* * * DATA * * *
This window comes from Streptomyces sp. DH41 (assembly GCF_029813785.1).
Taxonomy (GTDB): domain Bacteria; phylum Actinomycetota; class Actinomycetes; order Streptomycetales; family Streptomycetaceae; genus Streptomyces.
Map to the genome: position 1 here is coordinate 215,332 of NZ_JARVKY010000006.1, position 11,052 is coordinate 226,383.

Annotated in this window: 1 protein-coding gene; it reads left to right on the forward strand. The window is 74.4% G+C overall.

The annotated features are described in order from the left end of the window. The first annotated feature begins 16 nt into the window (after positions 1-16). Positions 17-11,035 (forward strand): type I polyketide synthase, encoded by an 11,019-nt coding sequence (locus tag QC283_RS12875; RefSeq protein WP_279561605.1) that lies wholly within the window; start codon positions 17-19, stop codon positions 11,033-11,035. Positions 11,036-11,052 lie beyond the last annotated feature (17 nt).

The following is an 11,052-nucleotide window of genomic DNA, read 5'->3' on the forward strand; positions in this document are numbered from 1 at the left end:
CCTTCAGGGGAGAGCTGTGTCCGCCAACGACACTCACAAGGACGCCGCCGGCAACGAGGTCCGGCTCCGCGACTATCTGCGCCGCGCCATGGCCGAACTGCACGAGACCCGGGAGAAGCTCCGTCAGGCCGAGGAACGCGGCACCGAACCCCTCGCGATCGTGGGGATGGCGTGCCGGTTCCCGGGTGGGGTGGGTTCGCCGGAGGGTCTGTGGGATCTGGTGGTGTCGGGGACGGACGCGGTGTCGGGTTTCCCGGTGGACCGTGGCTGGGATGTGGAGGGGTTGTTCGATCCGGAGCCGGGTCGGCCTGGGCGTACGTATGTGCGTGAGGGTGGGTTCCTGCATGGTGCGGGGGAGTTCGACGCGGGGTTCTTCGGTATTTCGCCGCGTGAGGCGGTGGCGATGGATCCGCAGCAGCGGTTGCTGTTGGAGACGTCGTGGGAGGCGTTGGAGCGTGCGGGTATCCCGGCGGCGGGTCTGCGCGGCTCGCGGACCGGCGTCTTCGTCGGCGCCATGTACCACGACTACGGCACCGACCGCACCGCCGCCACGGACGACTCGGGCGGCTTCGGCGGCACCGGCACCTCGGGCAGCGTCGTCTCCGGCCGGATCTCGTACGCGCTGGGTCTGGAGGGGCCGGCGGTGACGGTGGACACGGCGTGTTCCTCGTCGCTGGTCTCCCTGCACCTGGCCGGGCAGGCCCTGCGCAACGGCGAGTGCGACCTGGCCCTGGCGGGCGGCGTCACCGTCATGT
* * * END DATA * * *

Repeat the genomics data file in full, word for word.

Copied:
This window comes from Streptomyces sp. DH41 (assembly GCF_029813785.1).
Taxonomy (GTDB): domain Bacteria; phylum Actinomycetota; class Actinomycetes; order Streptomycetales; family Streptomycetaceae; genus Streptomyces.
Map to the genome: position 1 here is coordinate 215,332 of NZ_JARVKY010000006.1, position 11,052 is coordinate 226,383.

Annotated in this window: 1 protein-coding gene; it reads left to right on the forward strand. The window is 74.4% G+C overall.

The annotated features are described in order from the left end of the window. The first annotated feature begins 16 nt into the window (after positions 1-16). Positions 17-11,035 (forward strand): type I polyketide synthase, encoded by an 11,019-nt coding sequence (locus tag QC283_RS12875; RefSeq protein WP_279561605.1) that lies wholly within the window; start codon positions 17-19, stop codon positions 11,033-11,035. Positions 11,036-11,052 lie beyond the last annotated feature (17 nt).

The following is an 11,052-nucleotide window of genomic DNA, read 5'->3' on the forward strand; positions in this document are numbered from 1 at the left end:
CCTTCAGGGGAGAGCTGTGTCCGCCAACGACACTCACAAGGACGCCGCCGGCAACGAGGTCCGGCTCCGCGACTATCTGCGCCGCGCCATGGCCGAACTGCACGAGACCCGGGAGAAGCTCCGTCAGGCCGAGGAACGCGGCACCGAACCCCTCGCGATCGTGGGGATGGCGTGCCGGTTCCCGGGTGGGGTGGGTTCGCCGGAGGGTCTGTGGGATCTGGTGGTGTCGGGGACGGACGCGGTGTCGGGTTTCCCGGTGGACCGTGGCTGGGATGTGGAGGGGTTGTTCGATCCGGAGCCGGGTCGGCCTGGGCGTACGTATGTGCGTGAGGGTGGGTTCCTGCATGGTGCGGGGGAGTTCGACGCGGGGTTCTTCGGTATTTCGCCGCGTGAGGCGGTGGCGATGGATCCGCAGCAGCGGTTGCTGTTGGAGACGTCGTGGGAGGCGTTGGAGCGTGCGGGTATCCCGGCGGCGGGTCTGCGCGGCTCGCGGACCGGCGTCTTCGTCGGCGCCATGTACCACGACTACGGCACCGACCGCACCGCCGCCACGGACGACTCGGGCGGCTTCGGCGGCACCGGCACCTCGGGCAGCGTCGTCTCCGGCCGGATCTCGTACGCGCTGGGTCTGGAGGGGCCGGCGGTGACGGTGGACACGGCGTGTTCCTCGTCGCTGGTCTCCCTGCACCTGGCCGGGCAGGCCCTGCGCAACGGCGAGTGCGACCTGGCCCTGGCGGGCGGCGTCACCGTCATGT